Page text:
Note: This work the study for a poster by Kelly created in the same year 1989-1990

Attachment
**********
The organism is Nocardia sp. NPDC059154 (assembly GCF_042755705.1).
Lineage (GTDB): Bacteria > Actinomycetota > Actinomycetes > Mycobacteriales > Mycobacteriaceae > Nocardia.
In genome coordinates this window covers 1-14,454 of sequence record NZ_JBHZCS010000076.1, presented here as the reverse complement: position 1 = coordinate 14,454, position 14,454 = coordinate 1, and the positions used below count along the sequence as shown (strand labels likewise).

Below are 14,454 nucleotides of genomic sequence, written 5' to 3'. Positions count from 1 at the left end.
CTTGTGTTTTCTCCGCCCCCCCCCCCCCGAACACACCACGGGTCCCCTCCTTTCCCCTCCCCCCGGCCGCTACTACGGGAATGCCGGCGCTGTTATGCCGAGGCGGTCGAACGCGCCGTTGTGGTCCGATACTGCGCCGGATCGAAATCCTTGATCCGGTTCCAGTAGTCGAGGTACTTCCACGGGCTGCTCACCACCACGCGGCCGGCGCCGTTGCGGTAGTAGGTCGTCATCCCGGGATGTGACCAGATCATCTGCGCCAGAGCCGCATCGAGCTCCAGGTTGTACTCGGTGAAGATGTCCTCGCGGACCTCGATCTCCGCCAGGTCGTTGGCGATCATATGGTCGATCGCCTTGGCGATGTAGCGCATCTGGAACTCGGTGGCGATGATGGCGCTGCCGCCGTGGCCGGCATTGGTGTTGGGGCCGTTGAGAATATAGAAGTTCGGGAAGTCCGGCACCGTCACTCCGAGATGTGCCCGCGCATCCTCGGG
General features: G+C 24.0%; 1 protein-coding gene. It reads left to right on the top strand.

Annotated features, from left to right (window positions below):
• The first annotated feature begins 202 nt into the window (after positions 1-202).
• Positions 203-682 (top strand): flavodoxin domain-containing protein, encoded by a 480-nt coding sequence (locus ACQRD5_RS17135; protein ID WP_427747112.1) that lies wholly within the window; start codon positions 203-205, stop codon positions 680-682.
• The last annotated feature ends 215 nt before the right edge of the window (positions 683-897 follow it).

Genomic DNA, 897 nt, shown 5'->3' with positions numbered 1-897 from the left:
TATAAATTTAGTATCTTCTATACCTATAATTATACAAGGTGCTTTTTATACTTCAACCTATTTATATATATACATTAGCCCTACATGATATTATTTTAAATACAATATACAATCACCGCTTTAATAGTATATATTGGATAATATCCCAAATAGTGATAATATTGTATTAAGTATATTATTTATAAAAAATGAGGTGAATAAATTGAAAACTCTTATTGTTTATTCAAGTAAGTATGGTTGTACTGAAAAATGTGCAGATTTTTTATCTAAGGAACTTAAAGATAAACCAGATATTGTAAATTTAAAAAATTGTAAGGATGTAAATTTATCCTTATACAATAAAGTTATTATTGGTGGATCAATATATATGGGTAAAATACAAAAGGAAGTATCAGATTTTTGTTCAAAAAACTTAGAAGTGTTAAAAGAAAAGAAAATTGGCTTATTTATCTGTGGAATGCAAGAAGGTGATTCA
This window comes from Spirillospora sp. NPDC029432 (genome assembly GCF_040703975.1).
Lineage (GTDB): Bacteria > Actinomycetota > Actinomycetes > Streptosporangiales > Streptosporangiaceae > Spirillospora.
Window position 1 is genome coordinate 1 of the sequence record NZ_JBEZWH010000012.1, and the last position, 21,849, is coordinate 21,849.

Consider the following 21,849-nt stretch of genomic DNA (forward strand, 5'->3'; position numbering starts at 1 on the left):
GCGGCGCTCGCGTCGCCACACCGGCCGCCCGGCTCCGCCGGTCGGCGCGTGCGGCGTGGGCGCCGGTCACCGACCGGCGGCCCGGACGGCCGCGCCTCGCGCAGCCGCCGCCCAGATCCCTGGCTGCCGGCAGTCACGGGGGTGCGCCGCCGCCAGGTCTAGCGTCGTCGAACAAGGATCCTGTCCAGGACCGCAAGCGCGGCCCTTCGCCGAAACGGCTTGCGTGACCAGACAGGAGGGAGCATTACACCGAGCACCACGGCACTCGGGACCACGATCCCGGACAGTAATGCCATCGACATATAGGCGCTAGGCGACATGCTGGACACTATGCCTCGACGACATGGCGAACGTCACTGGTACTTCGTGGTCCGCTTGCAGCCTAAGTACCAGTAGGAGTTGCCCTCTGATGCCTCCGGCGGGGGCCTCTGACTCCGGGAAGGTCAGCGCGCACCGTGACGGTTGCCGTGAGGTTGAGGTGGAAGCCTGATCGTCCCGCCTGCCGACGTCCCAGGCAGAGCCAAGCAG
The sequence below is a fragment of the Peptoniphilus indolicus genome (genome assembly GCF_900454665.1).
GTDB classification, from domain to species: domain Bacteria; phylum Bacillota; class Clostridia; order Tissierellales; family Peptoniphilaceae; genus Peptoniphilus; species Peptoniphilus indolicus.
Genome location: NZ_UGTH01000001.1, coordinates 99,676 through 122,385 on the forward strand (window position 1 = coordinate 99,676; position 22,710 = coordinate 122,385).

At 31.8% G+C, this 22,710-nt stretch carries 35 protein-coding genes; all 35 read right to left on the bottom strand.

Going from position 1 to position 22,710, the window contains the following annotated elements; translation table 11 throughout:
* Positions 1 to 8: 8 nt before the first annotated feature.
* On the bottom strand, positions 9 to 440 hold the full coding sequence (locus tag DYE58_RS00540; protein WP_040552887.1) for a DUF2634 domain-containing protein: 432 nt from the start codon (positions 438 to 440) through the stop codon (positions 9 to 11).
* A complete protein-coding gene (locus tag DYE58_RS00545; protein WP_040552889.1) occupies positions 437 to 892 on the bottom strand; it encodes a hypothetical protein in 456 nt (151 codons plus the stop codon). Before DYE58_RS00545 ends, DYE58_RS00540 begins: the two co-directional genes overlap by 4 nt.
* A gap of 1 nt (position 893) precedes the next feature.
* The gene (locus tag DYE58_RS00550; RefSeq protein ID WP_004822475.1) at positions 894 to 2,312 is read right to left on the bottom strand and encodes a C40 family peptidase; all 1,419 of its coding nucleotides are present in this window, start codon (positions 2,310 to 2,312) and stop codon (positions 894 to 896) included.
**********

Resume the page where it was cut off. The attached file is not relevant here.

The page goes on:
On Halloween night in 1935, in rural Oradell, New Jersey, the twelve-year-old Ellsworth Kelly was trick-or-treating with friends in their neighborhood after dark. Upon approaching a house from a distance, he said: “I saw three colored shapes—red, black, and blue—in a ground-floor window. It confused me and I thought: ‘What is that?’ When I got close to the window, it was too high to look in easily and I didn’t want to be peeking. I was very curious and came at the window obliquely, and chinned myself up, only to look into a normal furnished living room. When I backed off to a distance, there it was again. I now realize that this was probably my first abstract vision and the path was set. Kelly’s first homage to Van Gogh was done in 1948 before leaving for France, The work titled “Shoes” (1948), in which drab footwear, strewn hither and thither, coalesce into accidental harmony. One of his last purely realist works, “Shoes” prefigures the way Kelly would go on to pair chance operations with an assured selectivity. As his signature style matured it became apparent that dualistic approach would become Kelly’s blueprint. There are shapes or color combinations that one has failed to notice because, in order to perceive them one has to forget the image—something Kelly can do effortlessly, because the real background against which these shapes and color combinations stand out for him is not the picture from which his perception excerpts them but the vast mental storage in which he keeps everything his matrix has produced, including, tiny little sketches made years before for paintings, reliefs, or sculptures that were not realized. As per Yves Alain Bois who recalls while visiting an exhibition of van Gogh’s portraits in his company and hearing him associate a detail of one of the canvases on view to one of his recent works, that he should make sure to remember that van Gogh had not copied him. (Though in fact one could say that van Gogh is in debt to Kelly—not van Gogh the long-dead man, but van Gogh the oeuvre as we see it now—benefiting from Kelly’s work as well as from that of many other artists of the twentieth-century. But that is the story of modernism as a whole. More importantly, perhaps, is the fact that the line in VOOR VINCENT VAN GOGH is itself an involuntary accident, almost like a hiccup or a Freudian slip of the tongue—the sudden “apparition” of a shape as it strikes a chord for being unrecognizable, for being recognized as something the artist consciously knows it is not. Either this shape echoes something already caught in the web of the matrix, or it appeals to Kelly for its potentiality as a score for a new piece, but a score whose material performance in the real world, an “already-made” unperceived by anyone but him, is only the material proof that it can, indeed, exist on its own.